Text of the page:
With Las Vegas on the forefront of autonomous vehicle testing, a natural question is when will self-driving vehicles be the norm on our nation’s roads?
The answer: Not anytime soon, according to Missy Cummings, director of the Humans and Autonomy Lab at Duke University.
“There are a lot of caveats that go along with this, so you can do it now here in Las Vegas if you’re in a slow-speed shuttle and that works,” Cummings said at a panel discussion last week. “I use this all the time at other events, ‘When can you get into a car and say, take me to Las Vegas?’ The answer is not 2030. I don’t know if we’re going to get to 2040. We’ll get there one day, but there’s a very hazy cloud toward this ability for cars to do anything, anywhere, anytime in any conditions.”
One of the issues concerning autonomous vehicles is with the software they run, with Cummings pointing out a recent incident in neighboring Arizona as an example.
In March 2018, an Uber operating in self-driving mode in Tempe with a safety driver behind the wheel, crashed, killing a pedestrian. The woman behind the wheel was reported to have been watching a television program on her smartphone when the fatal crash occurred, but the vehicle didn’t appropriately react to the pedestrian in its path.
“Uber did not want that to happen, but the thing is, it wasn’t an exceptional event,” Cummings said. “It was an event we should have been able to detect and we did not know how to test that code.”
Another factor is the weather. Some sensors work better dealing with certain weather scenarios, but no sensor has proven to be effective in all weather conditions.
For this reason, the average Aptiv vehicle being driven autonomously — with a safety driver behind the wheel at all times — between the Resort Corridor, the Las Vegas Convention Center and Downtown Las Vegas has over 20 sensors, cameras, antennas and computers on board to enhance its safety.
“Snowy weather, fog and camera sensors aren’t necessarily going to be able to analyze that,” said Regional Transportation of Southern Nevada CEO Tina Quigley. “Pavement lines, markings and signs — the fact that different states and different communities have their own signage and markings. So having standardization, even in the rural areas, of what markings means so the computer understands it (is needed).”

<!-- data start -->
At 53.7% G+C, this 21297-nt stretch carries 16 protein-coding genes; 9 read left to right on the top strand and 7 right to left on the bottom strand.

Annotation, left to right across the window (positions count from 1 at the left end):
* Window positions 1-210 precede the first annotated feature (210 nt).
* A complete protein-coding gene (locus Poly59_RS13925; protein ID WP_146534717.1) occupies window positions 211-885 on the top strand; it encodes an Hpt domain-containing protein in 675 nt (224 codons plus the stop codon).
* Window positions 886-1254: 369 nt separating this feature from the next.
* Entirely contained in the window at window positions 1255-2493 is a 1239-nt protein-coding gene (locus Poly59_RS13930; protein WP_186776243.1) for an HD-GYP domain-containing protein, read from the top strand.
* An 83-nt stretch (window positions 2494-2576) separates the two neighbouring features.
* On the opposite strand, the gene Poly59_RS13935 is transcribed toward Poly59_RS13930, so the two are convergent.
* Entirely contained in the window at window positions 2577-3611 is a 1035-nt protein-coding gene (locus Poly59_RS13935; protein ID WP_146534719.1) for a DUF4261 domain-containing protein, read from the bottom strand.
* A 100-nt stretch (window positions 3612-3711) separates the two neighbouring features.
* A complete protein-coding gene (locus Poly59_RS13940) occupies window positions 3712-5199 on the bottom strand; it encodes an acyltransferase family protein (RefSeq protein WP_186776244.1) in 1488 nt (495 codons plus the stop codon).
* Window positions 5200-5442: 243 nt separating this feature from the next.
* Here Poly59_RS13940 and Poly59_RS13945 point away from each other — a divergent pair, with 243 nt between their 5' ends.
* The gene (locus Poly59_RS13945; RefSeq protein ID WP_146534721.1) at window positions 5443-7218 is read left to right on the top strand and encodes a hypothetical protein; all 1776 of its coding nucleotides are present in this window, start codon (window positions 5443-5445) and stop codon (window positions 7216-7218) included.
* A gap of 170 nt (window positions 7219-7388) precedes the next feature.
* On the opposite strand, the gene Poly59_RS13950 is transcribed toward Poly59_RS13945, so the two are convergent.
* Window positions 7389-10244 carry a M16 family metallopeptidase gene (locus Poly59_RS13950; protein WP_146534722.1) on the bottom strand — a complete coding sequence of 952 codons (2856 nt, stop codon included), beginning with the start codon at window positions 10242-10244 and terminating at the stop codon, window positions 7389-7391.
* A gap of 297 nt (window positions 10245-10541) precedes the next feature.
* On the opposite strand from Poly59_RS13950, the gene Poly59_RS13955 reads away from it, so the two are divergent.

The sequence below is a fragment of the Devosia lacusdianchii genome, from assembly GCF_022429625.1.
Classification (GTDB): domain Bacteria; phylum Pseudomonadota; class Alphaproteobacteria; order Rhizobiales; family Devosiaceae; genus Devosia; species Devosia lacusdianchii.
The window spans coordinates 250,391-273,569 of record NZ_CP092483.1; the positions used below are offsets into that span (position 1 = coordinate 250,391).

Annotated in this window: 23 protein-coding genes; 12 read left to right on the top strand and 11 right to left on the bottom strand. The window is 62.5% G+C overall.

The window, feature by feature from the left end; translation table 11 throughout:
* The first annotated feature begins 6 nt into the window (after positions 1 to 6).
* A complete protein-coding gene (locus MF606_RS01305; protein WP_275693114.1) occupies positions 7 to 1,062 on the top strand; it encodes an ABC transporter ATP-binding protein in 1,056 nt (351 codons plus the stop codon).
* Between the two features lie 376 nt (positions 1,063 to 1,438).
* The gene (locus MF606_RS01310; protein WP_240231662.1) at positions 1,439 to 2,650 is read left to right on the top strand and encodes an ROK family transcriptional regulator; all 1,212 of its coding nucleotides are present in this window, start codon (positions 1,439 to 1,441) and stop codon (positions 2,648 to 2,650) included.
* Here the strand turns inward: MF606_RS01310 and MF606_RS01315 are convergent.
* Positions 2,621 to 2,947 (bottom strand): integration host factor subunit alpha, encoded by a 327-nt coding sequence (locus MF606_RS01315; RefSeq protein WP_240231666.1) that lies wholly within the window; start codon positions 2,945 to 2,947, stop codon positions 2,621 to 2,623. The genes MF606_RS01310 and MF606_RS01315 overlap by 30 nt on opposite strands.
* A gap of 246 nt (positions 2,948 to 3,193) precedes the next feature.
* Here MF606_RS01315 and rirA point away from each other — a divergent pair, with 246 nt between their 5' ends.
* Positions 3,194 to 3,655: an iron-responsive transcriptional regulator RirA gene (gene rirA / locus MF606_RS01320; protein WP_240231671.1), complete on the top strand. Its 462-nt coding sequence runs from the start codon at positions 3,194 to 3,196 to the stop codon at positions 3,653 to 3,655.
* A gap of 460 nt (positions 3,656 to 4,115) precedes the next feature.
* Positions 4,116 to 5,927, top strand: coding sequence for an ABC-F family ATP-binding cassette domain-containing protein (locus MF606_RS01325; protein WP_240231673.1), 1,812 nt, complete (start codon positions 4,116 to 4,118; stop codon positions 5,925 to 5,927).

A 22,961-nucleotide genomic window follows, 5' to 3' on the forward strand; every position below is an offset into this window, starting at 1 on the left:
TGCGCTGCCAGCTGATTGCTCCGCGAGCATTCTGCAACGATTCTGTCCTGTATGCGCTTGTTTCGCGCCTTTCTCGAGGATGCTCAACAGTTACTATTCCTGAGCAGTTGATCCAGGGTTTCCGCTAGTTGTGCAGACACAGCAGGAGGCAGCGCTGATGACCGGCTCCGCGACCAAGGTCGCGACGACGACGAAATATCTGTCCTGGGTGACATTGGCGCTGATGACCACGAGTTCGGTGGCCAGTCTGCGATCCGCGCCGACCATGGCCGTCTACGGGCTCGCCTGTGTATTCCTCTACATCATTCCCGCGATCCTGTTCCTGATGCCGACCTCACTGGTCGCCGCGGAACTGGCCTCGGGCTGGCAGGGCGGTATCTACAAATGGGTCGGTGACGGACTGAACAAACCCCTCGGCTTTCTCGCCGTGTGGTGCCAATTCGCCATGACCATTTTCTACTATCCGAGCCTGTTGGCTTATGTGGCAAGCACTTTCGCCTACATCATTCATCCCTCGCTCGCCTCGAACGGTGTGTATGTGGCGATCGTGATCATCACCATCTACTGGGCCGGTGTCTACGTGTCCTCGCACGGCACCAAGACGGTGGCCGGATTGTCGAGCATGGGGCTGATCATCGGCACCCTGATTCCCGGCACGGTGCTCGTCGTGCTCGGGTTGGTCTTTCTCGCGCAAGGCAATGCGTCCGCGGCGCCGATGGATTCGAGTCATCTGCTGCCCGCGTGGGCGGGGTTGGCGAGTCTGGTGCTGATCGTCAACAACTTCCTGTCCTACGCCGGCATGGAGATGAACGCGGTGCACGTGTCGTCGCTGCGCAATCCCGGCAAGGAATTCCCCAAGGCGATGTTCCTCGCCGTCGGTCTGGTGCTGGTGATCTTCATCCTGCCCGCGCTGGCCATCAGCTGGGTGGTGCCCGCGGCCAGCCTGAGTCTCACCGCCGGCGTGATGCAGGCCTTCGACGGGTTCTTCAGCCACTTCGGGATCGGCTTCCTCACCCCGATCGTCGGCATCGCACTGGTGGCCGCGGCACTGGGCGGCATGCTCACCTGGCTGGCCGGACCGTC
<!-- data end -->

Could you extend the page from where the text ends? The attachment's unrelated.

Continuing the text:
Self-driving vehicles operating with geofencing — such as the autonomous shuttle that traveled around a 0.7-mile loop downtown last year — is attractive now, and likely the only feasible way to operate autonomous vehicles on a large scale, Cummings said.
“They are slow speed, where you can put sensors in so you can increase safety; that’s totally doable,” she said. “But you’re not going to be able to drive up to that mountain unconstrained anytime soon.”
Sen. Catherine Cortez Masto, D-Nev., who sat on the Senate Commerce, Science and Transportation Committee and has fought for transportation-related projects, said she sees value in programs testing emerging technology, such as autonomous vehicles.
“Literally, that is the future,” Cortez Masto said. “My goal has been to make sure we are incentivising and putting in place legislation that helps create that new technology and we apply the research grants and dollars for that technology.”
Cortez Masto said the workforce must also be addressed, to ensure the required talent is available to help foster in new technology.
“We need to make sure we’re training them, making sure they have the skills they need to be a part of the future us of this technology.”
Everything considered, Cummings said she didn’t want to sound like a doomsday naysayer for autonomous vehicles. She just is realistic about the possibilities of the systems as they stand today.
“I’m still a huge advocate for autonomous vehicles,” she said.